The European foreign correspondence series spans the period from January 1912 to December 1939 and consists predominantly of correspondence between the editor (or occasionally other members of staff) and the foreign correspondents based in various major European cities. It comprises over 6,000 items, including letters, telegrams, dispatches, confidential notes and memoranda, with some press cuttings and the occasional photograph. It covers the later period of the editorship of C.P. Scott (until 1929), his son, Edward Taylor Scott (until April 1932) and a significant period of the editorship of the first non-family member editor, W.P. Crozier. Amongst the correspondence of 1929 to 1932 are a number of unsigned missives, which may be from either Crozier or Scott. The bulk of the material emanates from the period of Crozier’s editorship in the 1930s.
The archive contains correspondence with: Robert Dell, initially based in Paris, and later in Geneva, 1932-1939; Frederick Voigt in Berlin, 1921-1932, Paris, 1932-1933 and 1934, and London, 1934-1939; Alexander Werth in Paris 1931-1932, 1933-1939 and Berlin, 1933; Marcel Fodor, although actually having commenced work for the Guardian in the 1920s, is first represented here in Vienna 1932-1938, Prague 1938 and subsequently Zürich and the Hague; Charles Lambert in Berlin 1929, 1933-1939 and Stockholm, 1939. There are also some exchanges with Voigt’s assistant, Swiss refugee Max Wolf, 1937-1939.
The correspondence charts the growth of the foreign correspondence from the appointment of Robert Dell in Paris in 1912 (when interest focused on the effect foreign affairs had on England) until the 1930s, when the correspondence reached its height under Crozier’s editorship, with a network of foreign correspondents worldwide. Many of the items are confidential, being intended for the editor’s private information, Crozier in particular being keen to keep abreast of the key issues in foreign issues and verify his sources.
The archive is a rich source of material for historians of the period; although the earlier sequence from 1912 to 1929 is somewhat sparse, that of the 1930s is extensive, providing in particular a detailed narrative of the events and political machinations in the period leading up to the outbreak of the Second World War, including the escalating Nazi terror, the Stalinist purge of the mid 1930s, and from 1936, the Spanish Civil War and its repercussions. Another of the archive’s strengths is the detailed chronicling of the politics and events in the smaller and lesser-known (in England) central and eastern European states by the Vienna and Balkans correspondent in the lengthy memoranda he sent to Crozier.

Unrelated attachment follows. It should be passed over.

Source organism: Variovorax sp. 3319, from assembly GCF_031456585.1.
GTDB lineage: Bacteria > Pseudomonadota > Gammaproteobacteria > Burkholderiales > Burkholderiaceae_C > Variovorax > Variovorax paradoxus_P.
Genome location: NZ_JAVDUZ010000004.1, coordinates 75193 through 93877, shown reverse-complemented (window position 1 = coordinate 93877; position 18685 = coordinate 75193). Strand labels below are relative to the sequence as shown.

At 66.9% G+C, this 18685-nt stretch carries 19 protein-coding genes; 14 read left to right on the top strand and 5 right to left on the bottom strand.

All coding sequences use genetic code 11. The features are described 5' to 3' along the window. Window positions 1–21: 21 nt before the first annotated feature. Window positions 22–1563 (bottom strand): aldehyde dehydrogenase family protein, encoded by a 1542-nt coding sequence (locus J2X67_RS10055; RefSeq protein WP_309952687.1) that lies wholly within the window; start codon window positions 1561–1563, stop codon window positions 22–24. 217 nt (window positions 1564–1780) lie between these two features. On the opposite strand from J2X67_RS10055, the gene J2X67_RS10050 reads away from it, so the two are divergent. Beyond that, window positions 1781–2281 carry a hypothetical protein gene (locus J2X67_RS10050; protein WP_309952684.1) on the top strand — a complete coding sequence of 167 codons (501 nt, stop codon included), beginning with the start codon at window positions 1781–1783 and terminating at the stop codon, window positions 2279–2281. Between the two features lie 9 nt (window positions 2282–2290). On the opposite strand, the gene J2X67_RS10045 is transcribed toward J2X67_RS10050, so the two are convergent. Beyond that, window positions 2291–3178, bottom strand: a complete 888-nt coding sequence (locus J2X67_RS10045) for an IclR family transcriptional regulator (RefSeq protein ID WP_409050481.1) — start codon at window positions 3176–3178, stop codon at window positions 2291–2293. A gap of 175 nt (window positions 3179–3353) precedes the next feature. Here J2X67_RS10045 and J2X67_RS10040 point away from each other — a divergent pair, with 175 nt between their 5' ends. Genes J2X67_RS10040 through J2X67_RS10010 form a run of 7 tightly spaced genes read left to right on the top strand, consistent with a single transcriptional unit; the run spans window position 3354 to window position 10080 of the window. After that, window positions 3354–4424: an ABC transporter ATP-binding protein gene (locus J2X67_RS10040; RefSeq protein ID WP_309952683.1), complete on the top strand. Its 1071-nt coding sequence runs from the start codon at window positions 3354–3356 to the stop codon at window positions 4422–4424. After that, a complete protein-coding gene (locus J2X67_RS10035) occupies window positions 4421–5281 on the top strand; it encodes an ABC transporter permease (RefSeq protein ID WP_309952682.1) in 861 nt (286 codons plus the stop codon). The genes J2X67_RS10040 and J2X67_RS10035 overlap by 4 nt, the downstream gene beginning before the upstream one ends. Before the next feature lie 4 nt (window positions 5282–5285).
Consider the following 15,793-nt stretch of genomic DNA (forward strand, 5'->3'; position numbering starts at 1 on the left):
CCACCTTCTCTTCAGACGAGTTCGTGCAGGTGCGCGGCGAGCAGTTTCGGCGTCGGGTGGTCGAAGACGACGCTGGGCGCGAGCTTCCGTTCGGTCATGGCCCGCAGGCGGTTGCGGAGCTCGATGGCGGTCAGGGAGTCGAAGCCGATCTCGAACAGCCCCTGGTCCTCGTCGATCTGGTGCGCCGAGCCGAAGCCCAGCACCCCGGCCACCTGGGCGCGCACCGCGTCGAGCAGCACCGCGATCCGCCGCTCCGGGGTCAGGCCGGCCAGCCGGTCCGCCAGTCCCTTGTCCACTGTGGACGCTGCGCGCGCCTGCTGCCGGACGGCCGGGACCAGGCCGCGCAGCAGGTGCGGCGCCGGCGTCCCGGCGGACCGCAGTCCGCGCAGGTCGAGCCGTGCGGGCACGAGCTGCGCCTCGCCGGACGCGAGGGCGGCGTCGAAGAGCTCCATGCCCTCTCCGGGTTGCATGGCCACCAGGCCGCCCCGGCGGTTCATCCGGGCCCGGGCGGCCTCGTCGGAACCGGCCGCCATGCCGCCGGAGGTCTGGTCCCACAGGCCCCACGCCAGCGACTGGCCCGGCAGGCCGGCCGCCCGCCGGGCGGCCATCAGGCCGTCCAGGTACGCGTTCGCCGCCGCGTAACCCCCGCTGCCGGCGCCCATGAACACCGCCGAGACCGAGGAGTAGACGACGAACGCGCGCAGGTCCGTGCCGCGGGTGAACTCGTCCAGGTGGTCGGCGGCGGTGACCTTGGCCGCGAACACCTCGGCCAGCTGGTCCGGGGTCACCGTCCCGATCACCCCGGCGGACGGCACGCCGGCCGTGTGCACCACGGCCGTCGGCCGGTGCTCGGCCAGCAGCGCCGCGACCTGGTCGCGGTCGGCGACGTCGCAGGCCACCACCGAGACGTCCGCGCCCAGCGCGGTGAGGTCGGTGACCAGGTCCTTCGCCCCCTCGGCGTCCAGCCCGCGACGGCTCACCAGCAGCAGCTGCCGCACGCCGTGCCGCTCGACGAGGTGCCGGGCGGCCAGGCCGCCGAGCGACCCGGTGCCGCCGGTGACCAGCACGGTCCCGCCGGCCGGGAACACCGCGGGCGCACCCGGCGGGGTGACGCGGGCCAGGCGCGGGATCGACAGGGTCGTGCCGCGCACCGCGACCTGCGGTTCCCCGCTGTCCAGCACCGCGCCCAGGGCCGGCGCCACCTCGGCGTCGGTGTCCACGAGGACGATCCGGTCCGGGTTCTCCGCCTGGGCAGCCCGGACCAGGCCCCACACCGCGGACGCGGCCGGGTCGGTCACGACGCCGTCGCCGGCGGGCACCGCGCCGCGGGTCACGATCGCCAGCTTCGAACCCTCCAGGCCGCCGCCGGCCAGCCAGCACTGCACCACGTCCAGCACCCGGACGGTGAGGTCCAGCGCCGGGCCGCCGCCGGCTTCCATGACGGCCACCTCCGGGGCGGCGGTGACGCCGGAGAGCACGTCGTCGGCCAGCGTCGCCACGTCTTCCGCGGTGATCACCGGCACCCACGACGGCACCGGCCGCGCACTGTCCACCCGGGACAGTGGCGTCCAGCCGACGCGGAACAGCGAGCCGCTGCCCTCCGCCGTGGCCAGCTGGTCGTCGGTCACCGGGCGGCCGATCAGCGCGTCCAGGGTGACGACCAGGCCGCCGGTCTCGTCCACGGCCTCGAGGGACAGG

The archive contains a great deal of information which did not make it into, or was never intended for the paper's columns, for reasons of confidentiality, diplomacy, or simply lack of space. In particular, there are a number of both original and copies of letters or accounts, many in German, from or about victims, or relatives of victims, of the Nazi persecution and the Stalinist purge in Russia, and whose identities had to be concealed for fear of reprisals.
The series ends in December 1939, a few months after the outbreak of war; the final batch of letters gives an insight into some of the difficulties faced by the editor and the correspondents as they try not only to communicate during the early stages of the conflict, but to try to find new and safe bases from which to work.
The correspondence also gives an insight into the status of the paper, the way in which the correspondents worked, their relationships with the editor and each other, and also with other papers and journalists. There are frequent references to other Manchester Guardian staff in both Manchester and London, to freelancers and to journalists of other papers, which should also be of interest to family historians. A brief glimpse into the commercial side of the paper can be viewed in the small run of correspondence between 1922 and 1925, dealing with advertising in the central European Weekly edition.
The series of foreign correspondence largely retains the chronological sequence in which it was acquired from the newspaper. Some foreign correspondence may also be found in other areas of the Guardian archive; the editorial correspondence may contain material relating to the staff correspondents and a number of the freelancers, whilst the private correspondence of W.P. Crozier may include some relevant material relating to Europe (see Related Material). Further information about the foreign service may be gleaned from contributors’ lists, payment books, staff ledgers and address lists.